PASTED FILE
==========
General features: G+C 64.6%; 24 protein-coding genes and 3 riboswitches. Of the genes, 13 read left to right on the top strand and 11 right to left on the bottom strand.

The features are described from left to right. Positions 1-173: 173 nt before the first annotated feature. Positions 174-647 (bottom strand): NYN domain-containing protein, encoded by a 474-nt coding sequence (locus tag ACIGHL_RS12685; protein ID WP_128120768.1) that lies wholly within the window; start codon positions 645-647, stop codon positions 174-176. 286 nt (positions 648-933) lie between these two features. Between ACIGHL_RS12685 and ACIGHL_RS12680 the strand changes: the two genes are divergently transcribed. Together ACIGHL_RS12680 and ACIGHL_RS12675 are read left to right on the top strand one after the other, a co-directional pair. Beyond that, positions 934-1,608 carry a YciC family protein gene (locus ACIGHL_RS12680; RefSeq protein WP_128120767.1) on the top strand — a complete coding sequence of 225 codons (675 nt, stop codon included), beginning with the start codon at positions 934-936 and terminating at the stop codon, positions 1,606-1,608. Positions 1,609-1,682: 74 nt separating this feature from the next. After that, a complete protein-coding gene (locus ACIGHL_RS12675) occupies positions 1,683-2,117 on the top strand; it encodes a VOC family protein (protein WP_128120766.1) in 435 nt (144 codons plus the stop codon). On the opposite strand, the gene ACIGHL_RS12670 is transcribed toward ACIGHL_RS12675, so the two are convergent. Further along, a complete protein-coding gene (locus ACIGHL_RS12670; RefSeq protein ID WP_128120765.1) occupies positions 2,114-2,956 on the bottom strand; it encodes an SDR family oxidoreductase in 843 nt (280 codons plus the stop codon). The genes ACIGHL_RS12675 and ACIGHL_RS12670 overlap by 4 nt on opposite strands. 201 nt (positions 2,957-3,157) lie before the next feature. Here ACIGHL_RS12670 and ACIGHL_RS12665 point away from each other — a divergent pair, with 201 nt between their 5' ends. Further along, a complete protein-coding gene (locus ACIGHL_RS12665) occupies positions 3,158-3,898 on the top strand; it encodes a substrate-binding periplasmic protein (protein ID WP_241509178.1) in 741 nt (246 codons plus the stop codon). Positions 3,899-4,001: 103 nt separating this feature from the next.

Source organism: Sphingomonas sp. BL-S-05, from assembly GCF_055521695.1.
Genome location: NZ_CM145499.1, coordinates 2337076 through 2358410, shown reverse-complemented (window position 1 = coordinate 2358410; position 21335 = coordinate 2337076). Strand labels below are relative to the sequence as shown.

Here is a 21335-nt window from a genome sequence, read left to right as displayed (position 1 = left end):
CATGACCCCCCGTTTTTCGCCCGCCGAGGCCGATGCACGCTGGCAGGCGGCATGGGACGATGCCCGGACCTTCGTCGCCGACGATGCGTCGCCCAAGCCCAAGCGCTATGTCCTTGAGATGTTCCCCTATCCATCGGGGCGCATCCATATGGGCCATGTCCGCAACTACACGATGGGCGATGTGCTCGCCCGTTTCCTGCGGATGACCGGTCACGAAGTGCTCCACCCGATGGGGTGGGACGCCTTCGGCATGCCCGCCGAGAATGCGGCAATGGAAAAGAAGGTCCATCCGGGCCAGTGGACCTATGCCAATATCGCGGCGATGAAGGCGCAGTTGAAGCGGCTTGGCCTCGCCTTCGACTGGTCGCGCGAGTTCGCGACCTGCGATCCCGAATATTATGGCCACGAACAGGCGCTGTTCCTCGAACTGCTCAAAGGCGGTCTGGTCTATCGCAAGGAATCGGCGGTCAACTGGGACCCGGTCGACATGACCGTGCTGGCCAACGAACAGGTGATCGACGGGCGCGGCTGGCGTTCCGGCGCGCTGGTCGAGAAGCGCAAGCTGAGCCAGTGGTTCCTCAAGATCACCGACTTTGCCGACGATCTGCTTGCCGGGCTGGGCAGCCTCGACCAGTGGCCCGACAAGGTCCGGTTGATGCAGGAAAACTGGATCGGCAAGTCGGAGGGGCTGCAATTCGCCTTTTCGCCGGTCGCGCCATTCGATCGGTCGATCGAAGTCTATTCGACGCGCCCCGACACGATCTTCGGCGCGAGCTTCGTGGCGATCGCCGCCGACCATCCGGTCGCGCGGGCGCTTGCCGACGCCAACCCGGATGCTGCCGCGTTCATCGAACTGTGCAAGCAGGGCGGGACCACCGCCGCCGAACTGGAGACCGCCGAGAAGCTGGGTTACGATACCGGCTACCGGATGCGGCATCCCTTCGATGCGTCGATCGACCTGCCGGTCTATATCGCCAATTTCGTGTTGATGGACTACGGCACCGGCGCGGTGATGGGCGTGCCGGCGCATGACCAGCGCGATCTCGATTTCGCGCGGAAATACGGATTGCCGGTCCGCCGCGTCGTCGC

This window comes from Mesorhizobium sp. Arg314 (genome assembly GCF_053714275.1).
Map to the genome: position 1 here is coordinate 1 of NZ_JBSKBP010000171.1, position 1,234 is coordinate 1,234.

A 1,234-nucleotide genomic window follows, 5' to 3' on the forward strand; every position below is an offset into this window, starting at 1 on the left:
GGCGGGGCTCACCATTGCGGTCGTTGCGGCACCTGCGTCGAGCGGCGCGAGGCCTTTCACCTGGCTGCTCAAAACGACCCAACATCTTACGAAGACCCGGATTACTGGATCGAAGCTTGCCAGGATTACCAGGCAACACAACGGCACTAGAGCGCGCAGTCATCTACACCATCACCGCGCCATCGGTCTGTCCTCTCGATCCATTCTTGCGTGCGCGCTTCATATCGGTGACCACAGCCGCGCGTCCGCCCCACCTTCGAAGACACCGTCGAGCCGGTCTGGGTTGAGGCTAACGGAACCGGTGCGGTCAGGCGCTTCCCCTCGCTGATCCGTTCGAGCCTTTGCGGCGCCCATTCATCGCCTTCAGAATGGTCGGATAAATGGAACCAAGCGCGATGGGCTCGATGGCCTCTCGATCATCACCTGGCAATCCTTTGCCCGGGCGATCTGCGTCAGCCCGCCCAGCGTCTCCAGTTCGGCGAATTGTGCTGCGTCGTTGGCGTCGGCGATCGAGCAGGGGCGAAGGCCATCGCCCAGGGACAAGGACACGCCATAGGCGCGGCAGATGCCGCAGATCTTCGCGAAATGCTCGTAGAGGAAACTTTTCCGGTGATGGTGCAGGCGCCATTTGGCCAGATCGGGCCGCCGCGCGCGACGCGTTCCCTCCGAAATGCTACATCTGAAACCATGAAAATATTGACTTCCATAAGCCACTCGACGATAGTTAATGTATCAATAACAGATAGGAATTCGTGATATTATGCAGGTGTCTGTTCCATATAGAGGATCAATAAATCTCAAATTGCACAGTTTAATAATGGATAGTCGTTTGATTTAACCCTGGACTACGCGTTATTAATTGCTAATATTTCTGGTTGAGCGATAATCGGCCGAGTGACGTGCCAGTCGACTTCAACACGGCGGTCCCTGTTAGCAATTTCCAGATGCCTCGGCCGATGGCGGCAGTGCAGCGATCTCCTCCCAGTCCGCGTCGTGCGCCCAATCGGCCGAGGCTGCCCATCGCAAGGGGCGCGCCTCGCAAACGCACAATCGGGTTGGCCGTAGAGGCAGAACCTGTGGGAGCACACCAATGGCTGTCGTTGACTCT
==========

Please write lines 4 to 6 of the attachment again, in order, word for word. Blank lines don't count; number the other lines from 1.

Genome location: NZ_CM145499.1, coordinates 2337076 through 2358410, shown reverse-complemented (window position 1 = coordinate 2358410; position 21335 = coordinate 2337076). Strand labels below are relative to the sequence as shown.

Here is a 21335-nt window from a genome sequence, read left to right as displayed (position 1 = left end):
CATGACCCCCCGTTTTTCGCCCGCCGAGGCCGATGCACGCTGGCAGGCGGCATGGGACGATGCCCGGACCTTCGTCGCCGACGATGCGTCGCCCAAGCCCAAGCGCTATGTCCTTGAGATGTTCCCCTATCCATCGGGGCGCATCCATATGGGCCATGTCCGCAACTACACGATGGGCGATGTGCTCGCCCGTTTCCTGCGGATGACCGGTCACGAAGTGCTCCACCCGATGGGGTGGGACGCCTTCGGCATGCCCGCCGAGAATGCGGCAATGGAAAAGAAGGTCCATCCGGGCCAGTGGACCTATGCCAATATCGCGGCGATGAAGGCGCAGTTGAAGCGGCTTGGCCTCGCCTTCGACTGGTCGCGCGAGTTCGCGACCTGCGATCCCGAATATTATGGCCACGAACAGGCGCTGTTCCTCGAACTGCTCAAAGGCGGTCTGGTCTATCGCAAGGAATCGGCGGTCAACTGGGACCCGGTCGACATGACCGTGCTGGCCAACGAACAGGTGATCGACGGGCGCGGCTGGCGTTCCGGCGCGCTGGTCGAGAAGCGCAAGCTGAGCCAGTGGTTCCTCAAGATCACCGACTTTGCCGACGATCTGCTTGCCGGGCTGGGCAGCCTCGACCAGTGGCCCGACAAGGTCCGGTTGATGCAGGAAAACTGGATCGGCAAGTCGGAGGGGCTGCAATTCGCCTTTTCGCCGGTCGCGCCATTCGATCGGTCGATCGAAGTCTATTCGACGCGCCCCGACACGATCTTCGGCGCGAGCTTCGTGGCGATCGCCGCCGACCATCCGGTCGCGCGGGCGCTTGCCGACGCCAACCCGGATGCTGCCGCGTTCATCGAACTGTGCAAGCAGGGCGGGACCACCGCCGCCGAACTGGAGACCGCCGAGAAGCTGGGTTACGATACCGGCTACCGGATGCGGCATCCCTTCGATGCGTCGATCGACCTGCCGGTCTATATCGCCAATTTCGTGTTGATGGACTACGGCACCGGCGCGGTGATGGGCGTGCCGGCGCATGACCAGCGCGATCTCGATTTCGCGCGGAAATACGGATTGCCGGTCCGCCGCGTCGTCGC